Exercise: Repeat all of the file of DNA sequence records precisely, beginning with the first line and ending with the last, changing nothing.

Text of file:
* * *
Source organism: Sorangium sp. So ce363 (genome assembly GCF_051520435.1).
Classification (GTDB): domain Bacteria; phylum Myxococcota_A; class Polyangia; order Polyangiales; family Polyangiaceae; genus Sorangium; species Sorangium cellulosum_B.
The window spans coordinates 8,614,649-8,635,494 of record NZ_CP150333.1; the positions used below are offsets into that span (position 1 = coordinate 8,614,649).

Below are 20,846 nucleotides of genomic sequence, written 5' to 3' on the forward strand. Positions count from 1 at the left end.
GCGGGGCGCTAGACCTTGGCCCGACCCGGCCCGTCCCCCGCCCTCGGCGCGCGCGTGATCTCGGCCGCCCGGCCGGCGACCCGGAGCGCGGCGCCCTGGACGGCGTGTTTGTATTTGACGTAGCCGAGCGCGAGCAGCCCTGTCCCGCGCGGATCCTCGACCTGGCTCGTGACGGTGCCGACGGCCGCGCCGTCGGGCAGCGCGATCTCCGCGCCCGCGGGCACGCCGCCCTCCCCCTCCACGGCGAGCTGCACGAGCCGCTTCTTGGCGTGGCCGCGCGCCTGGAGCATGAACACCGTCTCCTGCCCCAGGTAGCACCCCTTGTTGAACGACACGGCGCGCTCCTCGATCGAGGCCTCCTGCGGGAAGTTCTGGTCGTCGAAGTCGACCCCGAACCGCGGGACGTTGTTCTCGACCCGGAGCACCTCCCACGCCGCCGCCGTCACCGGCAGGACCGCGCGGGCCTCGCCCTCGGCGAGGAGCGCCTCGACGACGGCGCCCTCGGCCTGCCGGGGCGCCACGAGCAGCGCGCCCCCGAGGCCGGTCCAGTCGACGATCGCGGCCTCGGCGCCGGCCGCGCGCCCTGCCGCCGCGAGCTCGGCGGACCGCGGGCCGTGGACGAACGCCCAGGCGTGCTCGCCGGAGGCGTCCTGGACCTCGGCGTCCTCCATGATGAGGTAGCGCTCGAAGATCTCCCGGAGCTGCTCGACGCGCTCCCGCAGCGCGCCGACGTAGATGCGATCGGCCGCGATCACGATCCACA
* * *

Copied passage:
Source organism: Sorangium sp. So ce363 (genome assembly GCF_051520435.1).
Classification (GTDB): domain Bacteria; phylum Myxococcota_A; class Polyangia; order Polyangiales; family Polyangiaceae; genus Sorangium; species Sorangium cellulosum_B.
The window spans coordinates 8,614,649-8,635,494 of record NZ_CP150333.1; the positions used below are offsets into that span (position 1 = coordinate 8,614,649).

Below are 20,846 nucleotides of genomic sequence, written 5' to 3' on the forward strand. Positions count from 1 at the left end.
GCGGGGCGCTAGACCTTGGCCCGACCCGGCCCGTCCCCCGCCCTCGGCGCGCGCGTGATCTCGGCCGCCCGGCCGGCGACCCGGAGCGCGGCGCCCTGGACGGCGTGTTTGTATTTGACGTAGCCGAGCGCGAGCAGCCCTGTCCCGCGCGGATCCTCGACCTGGCTCGTGACGGTGCCGACGGCCGCGCCGTCGGGCAGCGCGATCTCCGCGCCCGCGGGCACGCCGCCCTCCCCCTCCACGGCGAGCTGCACGAGCCGCTTCTTGGCGTGGCCGCGCGCCTGGAGCATGAACACCGTCTCCTGCCCCAGGTAGCACCCCTTGTTGAACGACACGGCGCGCTCCTCGATCGAGGCCTCCTGCGGGAAGTTCTGGTCGTCGAAGTCGACCCCGAACCGCGGGACGTTGTTCTCGACCCGGAGCACCTCCCACGCCGCCGCCGTCACCGGCAGGACCGCGCGGGCCTCGCCCTCGGCGAGGAGCGCCTCGACGACGGCGCCCTCGGCCTGCCGGGGCGCCACGAGCAGCGCGCCCCCGAGGCCGGTCCAGTCGACGATCGCGGCCTCGGCGCCGGCCGCGCGCCCTGCCGCCGCGAGCTCGGCGGACCGCGGGCCGTGGACGAACGCCCAGGCGTGCTCGCCGGAGGCGTCCTGGACCTCGGCGTCCTCCATGATGAGGTAGCGCTCGAAGATCTCCCGGAGCTGCTCGACGCGCTCCCGCAGCGCGCCGACGTAGATGCGATCGGCCGCGATCACGATCCACA